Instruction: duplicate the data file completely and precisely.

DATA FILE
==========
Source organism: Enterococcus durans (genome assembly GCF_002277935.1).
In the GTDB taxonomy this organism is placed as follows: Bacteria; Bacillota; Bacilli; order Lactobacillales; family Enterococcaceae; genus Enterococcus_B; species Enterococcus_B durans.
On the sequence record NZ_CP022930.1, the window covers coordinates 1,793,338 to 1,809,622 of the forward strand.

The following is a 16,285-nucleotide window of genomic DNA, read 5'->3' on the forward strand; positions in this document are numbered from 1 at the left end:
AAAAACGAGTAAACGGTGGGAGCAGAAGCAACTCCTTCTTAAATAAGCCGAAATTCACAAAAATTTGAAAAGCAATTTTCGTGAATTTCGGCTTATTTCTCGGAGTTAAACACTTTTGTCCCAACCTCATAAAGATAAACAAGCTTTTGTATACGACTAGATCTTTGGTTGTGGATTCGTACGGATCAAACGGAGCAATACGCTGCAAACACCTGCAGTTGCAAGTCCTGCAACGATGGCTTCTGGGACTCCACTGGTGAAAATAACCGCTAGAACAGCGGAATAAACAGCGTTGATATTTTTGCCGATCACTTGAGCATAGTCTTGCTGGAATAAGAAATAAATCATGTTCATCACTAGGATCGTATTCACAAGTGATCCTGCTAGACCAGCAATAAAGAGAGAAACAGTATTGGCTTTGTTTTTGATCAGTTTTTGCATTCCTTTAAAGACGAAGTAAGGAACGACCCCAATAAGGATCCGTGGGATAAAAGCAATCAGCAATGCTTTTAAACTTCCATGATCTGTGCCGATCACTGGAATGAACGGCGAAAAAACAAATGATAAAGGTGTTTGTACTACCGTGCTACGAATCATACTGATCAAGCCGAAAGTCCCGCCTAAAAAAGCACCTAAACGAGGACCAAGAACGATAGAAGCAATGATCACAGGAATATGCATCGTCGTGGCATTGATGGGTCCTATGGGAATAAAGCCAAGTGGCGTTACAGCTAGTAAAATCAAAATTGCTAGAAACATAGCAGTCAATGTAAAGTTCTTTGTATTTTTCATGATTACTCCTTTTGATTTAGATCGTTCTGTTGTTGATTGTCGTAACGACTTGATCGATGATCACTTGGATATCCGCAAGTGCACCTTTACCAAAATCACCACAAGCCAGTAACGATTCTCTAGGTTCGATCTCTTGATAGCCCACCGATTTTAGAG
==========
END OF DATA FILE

Source organism: Enterococcus durans (genome assembly GCF_002277935.1).
In the GTDB taxonomy this organism is placed as follows: Bacteria; Bacillota; Bacilli; order Lactobacillales; family Enterococcaceae; genus Enterococcus_B; species Enterococcus_B durans.
On the sequence record NZ_CP022930.1, the window covers coordinates 1,793,338 to 1,809,622 of the forward strand.

The following is a 16,285-nucleotide window of genomic DNA, read 5'->3' on the forward strand; positions in this document are numbered from 1 at the left end:
AAAAACGAGTAAACGGTGGGAGCAGAAGCAACTCCTTCTTAAATAAGCCGAAATTCACAAAAATTTGAAAAGCAATTTTCGTGAATTTCGGCTTATTTCTCGGAGTTAAACACTTTTGTCCCAACCTCATAAAGATAAACAAGCTTTTGTATACGACTAGATCTTTGGTTGTGGATTCGTACGGATCAAACGGAGCAATACGCTGCAAACACCTGCAGTTGCAAGTCCTGCAACGATGGCTTCTGGGACTCCACTGGTGAAAATAACCGCTAGAACAGCGGAATAAACAGCGTTGATATTTTTGCCGATCACTTGAGCATAGTCTTGCTGGAATAAGAAATAAATCATGTTCATCACTAGGATCGTATTCACAAGTGATCCTGCTAGACCAGCAATAAAGAGAGAAACAGTATTGGCTTTGTTTTTGATCAGTTTTTGCATTCCTTTAAAGACGAAGTAAGGAACGACCCCAATAAGGATCCGTGGGATAAAAGCAATCAGCAATGCTTTTAAACTTCCATGATCTGTGCCGATCACTGGAATGAACGGCGAAAAAACAAATGATAAAGGTGTTTGTACTACCGTGCTACGAATCATACTGATCAAGCCGAAAGTCCCGCCTAAAAAAGCACCTAAACGAGGACCAAGAACGATAGAAGCAATGATCACAGGAATATGCATCGTCGTGGCATTGATGGGTCCTATGGGAATAAAGCCAAGTGGCGTTACAGCTAGTAAAATCAAAATTGCTAGAAACATAGCAGTCAATGTAAAGTTCTTTGTATTTTTCATGATTACTCCTTTTGATTTAGATCGTTCTGTTGTTGATTGTCGTAACGACTTGATCGATGATCACTTGGATATCCGCAAGTGCACCTTTACCAAAATCACCACAAGCCAGTAACGATTCTCTAGGTTCGATCTCTTGATAGCCCACCGATTTTAGAG